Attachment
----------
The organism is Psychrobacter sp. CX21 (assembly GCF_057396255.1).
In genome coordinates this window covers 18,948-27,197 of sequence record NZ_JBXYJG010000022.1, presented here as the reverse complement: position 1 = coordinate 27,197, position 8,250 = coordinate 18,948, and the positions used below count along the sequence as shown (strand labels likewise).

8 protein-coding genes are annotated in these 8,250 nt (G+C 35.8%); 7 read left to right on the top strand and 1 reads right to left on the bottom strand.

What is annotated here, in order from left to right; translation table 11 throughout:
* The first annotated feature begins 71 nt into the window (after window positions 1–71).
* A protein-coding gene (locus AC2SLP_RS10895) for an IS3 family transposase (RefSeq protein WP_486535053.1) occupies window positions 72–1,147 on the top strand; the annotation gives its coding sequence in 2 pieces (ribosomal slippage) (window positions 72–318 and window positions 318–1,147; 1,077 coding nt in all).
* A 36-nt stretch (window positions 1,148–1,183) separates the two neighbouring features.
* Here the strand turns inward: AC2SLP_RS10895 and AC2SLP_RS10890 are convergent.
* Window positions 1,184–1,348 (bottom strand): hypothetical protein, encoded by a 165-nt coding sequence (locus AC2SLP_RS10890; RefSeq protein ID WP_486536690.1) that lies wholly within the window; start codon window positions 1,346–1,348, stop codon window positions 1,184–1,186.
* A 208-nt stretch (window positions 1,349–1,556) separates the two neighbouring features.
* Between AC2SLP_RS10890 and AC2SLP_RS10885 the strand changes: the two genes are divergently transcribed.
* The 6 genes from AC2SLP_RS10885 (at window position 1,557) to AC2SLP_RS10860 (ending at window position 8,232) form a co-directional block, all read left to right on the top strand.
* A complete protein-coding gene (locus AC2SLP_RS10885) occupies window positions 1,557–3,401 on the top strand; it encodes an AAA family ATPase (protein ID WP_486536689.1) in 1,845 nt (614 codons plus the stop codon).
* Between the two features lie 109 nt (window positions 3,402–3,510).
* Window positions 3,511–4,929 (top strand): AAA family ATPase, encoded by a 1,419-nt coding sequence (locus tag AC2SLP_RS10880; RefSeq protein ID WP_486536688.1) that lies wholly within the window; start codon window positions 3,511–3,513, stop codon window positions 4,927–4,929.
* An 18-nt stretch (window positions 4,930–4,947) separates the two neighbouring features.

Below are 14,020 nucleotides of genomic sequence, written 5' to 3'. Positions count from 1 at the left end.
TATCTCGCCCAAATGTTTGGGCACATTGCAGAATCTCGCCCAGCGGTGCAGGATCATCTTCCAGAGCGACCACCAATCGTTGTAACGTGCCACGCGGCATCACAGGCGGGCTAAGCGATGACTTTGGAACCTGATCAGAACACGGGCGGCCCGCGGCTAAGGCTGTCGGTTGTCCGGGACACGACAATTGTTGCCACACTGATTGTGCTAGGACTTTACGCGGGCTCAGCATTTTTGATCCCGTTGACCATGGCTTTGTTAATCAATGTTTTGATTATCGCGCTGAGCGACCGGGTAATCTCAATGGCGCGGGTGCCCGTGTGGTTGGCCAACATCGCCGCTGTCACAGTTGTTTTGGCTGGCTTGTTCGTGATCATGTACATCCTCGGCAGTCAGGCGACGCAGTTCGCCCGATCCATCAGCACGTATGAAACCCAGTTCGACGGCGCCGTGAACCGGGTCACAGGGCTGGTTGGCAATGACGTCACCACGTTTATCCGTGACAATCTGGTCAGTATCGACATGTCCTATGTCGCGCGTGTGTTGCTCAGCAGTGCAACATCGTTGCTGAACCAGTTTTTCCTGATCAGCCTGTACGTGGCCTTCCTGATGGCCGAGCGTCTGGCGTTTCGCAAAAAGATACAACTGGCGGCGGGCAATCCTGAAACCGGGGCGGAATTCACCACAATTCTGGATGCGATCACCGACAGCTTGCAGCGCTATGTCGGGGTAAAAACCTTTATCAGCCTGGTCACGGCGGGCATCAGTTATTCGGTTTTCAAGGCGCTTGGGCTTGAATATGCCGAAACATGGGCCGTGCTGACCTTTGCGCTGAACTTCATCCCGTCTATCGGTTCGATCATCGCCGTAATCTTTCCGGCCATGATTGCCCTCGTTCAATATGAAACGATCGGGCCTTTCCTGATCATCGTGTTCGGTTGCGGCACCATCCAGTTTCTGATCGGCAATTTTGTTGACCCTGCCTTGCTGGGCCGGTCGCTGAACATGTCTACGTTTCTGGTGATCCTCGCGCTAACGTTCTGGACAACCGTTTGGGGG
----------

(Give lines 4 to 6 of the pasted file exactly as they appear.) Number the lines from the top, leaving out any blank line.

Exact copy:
What is annotated here, in order from left to right; translation table 11 throughout:
* The first annotated feature begins 71 nt into the window (after window positions 1–71).
* A protein-coding gene (locus AC2SLP_RS10895) for an IS3 family transposase (RefSeq protein WP_486535053.1) occupies window positions 72–1,147 on the top strand; the annotation gives its coding sequence in 2 pieces (ribosomal slippage) (window positions 72–318 and window positions 318–1,147; 1,077 coding nt in all).